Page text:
Ethiopia was starting to reveal herself ever so slowly , so dramatically different to the Africa I have travelled  , a new door has opened for me , both daunting and exciting , it was the first time while travelling that the barrier to communicate had grown so , even ordering my coffee took me to the guide book to stammer out the Amharic words buna watat .

 

Getting g the photograph was far easier in comparison.

Getting g the photograph was far easier in comparison.

 

The rest of the day got me to Hawassa , exhausted , road fatigued and so grateful to this damn fine scooter for getting us here , through the rain ,  those mountain passes where the tar had slide downhill to form ruts and folds that shook us and slowed our progress to a crawl .

As I rode into this beautiful town I knew I had to take a few days to recover from the last 5 days , the haven of Hawassa was to prove just what I needed .

 

View from my room

View from my room

Welcome to Hawassa , Palm fringed , wide avenues , the lake and that holiday feeling my mind jumped back to my coffee and cake days in Swakopmund . I had to try a few hotels before finding a room in this busteling town , finally we set our wheels down at Ker – Awud  international the hotel  that glitters from within and out  . Unpaked  I tucked into a superbly spicy Ethiopian yefigel tibs , and injera , yes you guessed delicious goat .

 

Never have I had a shower like this , the lighting of a night club with piped music while washing.

Never have I had a shower like this , the lighting of a night club with piped music while washing.

 

The hotel

The hotel

Lazy walks alongside the lake , breakfasts that last till 10 , coffee , and a little wine to help pass the time , a hard comfortable matrass on which to lay my head , so my time has been hanging out in Hawassa ,

 

Lake Hawassa

Lake Hawassa

 

The promenade lakeside , lined with locals , fish resturants and coffee houses , Am I in Africa?

The promenade lakeside , lined with locals , fish resturants and coffee houses , Am I in Africa?

 

Fish and coffee

Fish and coffee

 

I spent the day wondering the streets , getting Victoria cleaned again , fuelled up and ready to ride we both will be in a day or so .

Ethiopia a island of culture , life and language surrounded by a continent we call Africa .

 

DSCN4772

 

 Mosaic's combined to keep memories alive.

Mosaic’s combined to keep memories alive.

 

At the car wash again.

Until we meet again.

 

 

 

Facebooktwittergoogle_plusredditpinterestlinkedintumblrmail

H 2 H via Chiro

After three relaxing days in the lake town of Hawassa it was time to move on to the ancient city of Harar in the East of the country , a ride that would take me two days to cover the close to 700 kilometres . We started off in the cool morning  mist leaving an already bustling town full of people taking their produce to market , the roads full of people , livestock , the gari loaded to capacity being pulled by a couple of bouncing donkeys , the blue Bajaj ferrying the population anywhere and everywhere . In Ethiopia the roads really are full of life of all kinds , one has to maintain very  high levels of concentration to navigate  these roads , focus , focus I keep repeating to myself.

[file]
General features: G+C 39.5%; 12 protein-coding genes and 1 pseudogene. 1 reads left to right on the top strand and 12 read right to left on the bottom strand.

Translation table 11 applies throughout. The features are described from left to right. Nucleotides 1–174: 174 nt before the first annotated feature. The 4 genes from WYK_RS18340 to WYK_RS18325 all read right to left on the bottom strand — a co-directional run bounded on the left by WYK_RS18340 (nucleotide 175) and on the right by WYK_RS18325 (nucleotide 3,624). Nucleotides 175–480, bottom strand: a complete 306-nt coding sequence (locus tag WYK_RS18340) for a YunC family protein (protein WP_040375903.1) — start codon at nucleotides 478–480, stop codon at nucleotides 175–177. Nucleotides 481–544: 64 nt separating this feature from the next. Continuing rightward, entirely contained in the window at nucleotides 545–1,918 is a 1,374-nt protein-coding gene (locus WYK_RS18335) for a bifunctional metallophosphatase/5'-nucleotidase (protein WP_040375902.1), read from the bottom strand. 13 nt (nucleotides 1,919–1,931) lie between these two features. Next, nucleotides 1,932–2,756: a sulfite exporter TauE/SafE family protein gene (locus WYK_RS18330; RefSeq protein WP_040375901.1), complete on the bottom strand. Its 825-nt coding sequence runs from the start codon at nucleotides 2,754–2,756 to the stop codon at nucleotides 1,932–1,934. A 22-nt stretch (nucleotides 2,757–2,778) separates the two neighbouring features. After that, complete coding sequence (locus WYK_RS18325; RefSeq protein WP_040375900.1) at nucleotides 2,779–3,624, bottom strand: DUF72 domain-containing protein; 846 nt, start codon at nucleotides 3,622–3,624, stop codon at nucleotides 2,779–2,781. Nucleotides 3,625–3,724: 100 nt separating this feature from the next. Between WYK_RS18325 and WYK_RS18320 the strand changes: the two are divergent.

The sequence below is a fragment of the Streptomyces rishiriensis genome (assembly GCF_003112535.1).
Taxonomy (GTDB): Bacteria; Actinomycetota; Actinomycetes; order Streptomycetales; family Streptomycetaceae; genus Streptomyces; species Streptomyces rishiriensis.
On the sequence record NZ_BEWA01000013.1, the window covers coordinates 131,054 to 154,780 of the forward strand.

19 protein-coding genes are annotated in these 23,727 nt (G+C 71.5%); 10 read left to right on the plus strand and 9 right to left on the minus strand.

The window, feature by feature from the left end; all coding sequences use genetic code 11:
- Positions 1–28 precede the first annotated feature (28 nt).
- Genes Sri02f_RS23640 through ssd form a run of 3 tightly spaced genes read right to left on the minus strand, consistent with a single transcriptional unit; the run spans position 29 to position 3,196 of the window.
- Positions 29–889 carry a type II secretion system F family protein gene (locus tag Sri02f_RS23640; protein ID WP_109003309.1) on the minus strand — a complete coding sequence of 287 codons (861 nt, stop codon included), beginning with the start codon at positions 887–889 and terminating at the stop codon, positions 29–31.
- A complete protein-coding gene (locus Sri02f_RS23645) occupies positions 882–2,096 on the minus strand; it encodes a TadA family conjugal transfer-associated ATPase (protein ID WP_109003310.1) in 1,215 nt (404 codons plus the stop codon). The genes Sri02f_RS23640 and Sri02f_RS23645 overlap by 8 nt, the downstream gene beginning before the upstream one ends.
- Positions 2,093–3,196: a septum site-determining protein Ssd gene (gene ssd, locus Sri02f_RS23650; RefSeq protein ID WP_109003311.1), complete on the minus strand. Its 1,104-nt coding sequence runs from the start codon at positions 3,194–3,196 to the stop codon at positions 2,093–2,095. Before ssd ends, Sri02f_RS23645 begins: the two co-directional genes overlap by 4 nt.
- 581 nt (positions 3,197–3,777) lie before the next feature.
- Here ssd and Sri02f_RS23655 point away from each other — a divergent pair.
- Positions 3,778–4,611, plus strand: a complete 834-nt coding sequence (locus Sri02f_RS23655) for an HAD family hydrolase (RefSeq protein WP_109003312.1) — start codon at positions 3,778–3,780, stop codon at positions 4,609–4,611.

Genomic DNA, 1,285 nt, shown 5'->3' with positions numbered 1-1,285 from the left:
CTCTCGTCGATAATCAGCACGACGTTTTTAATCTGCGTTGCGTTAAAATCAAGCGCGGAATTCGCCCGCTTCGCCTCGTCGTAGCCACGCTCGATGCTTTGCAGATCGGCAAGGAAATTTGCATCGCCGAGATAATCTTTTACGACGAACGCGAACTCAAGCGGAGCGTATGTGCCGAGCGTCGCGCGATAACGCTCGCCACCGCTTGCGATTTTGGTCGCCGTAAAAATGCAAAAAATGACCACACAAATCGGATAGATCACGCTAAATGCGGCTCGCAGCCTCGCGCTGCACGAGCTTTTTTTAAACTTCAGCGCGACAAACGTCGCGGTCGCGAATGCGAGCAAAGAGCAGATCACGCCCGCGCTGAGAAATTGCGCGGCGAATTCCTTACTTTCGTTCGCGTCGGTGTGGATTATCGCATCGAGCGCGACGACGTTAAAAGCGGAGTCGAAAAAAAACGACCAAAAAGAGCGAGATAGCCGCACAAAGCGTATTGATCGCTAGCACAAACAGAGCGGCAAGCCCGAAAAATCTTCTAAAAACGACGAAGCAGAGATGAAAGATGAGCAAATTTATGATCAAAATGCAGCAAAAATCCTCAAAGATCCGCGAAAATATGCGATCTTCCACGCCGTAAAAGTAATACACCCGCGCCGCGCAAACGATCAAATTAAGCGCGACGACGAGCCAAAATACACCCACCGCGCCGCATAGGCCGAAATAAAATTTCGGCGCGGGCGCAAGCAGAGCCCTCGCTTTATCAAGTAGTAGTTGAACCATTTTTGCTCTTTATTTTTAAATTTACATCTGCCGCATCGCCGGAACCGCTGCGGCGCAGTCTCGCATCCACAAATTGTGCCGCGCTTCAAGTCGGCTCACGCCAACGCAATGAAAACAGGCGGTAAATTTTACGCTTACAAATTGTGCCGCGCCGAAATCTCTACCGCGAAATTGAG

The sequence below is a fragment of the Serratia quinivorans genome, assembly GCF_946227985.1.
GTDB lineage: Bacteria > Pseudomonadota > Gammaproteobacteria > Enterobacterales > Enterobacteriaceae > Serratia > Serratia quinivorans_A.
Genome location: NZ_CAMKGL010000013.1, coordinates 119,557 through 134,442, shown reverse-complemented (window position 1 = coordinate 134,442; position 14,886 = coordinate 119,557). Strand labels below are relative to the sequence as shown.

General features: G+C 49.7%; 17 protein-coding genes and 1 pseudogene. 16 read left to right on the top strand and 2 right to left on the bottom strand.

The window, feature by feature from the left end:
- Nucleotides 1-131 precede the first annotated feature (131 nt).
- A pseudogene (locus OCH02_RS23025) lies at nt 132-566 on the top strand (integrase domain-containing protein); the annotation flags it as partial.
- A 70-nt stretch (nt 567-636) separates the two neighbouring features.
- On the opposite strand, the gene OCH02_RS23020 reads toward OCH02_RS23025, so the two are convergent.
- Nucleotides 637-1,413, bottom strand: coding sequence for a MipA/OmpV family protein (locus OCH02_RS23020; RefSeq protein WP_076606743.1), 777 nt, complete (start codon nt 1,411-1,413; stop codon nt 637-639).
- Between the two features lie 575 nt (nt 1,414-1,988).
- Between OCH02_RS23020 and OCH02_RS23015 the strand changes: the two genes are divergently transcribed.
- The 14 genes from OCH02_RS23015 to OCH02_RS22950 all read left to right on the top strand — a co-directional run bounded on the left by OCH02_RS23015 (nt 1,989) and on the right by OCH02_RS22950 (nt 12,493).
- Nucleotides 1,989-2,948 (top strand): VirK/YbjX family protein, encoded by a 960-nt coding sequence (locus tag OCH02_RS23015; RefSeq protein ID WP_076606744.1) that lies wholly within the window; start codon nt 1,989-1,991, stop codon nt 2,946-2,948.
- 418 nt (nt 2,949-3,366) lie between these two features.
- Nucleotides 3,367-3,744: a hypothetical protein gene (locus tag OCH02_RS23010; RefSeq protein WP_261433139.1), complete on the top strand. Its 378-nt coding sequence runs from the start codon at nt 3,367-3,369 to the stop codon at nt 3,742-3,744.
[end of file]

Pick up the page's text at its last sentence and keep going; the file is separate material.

Ethiopia full of these beautiful holy places of worship.

Ethiopia full of these beautiful holy places of worship.

 

The ride was to be a very interesting one from a landscape perspective that took me from the lush , green farm lands through  deep black volcanic rock strewn  bad lands ,  then back into the dry dusty arid flat  before being delivered to a place much like Lesotho , valleys , mountains and the deep enchanting Ethiopian green .

On the ride up I passed 5 hyena’s being devoured by vultures roadside ,  in very  populated areas , to many truck carcasses to mention , more  truck accidents to add to the road litter , a whole lot of camels  and a traffic apocalypse involving  hundreds vehicles all stationary  , waiting for a jack-knifed truck to be cleared . How I love two wheels , as we left the tar and went dust side to carry on our journey , hardly missing a beat.

 

Rural villages run alongside Vic and I

Rural villages run alongside Vic and I

 

I made it up to a town called Awash , where I met Doctor Lemessa from Harar university , while grabbing a cold water and filling up Vic , we got chatting and he advised me to push on another 100 kilometres to escape the dreadful heat and dust of Awash to a small town called Chiro , damn glad I did what a reprieve it offered in the lovely tranquil setting.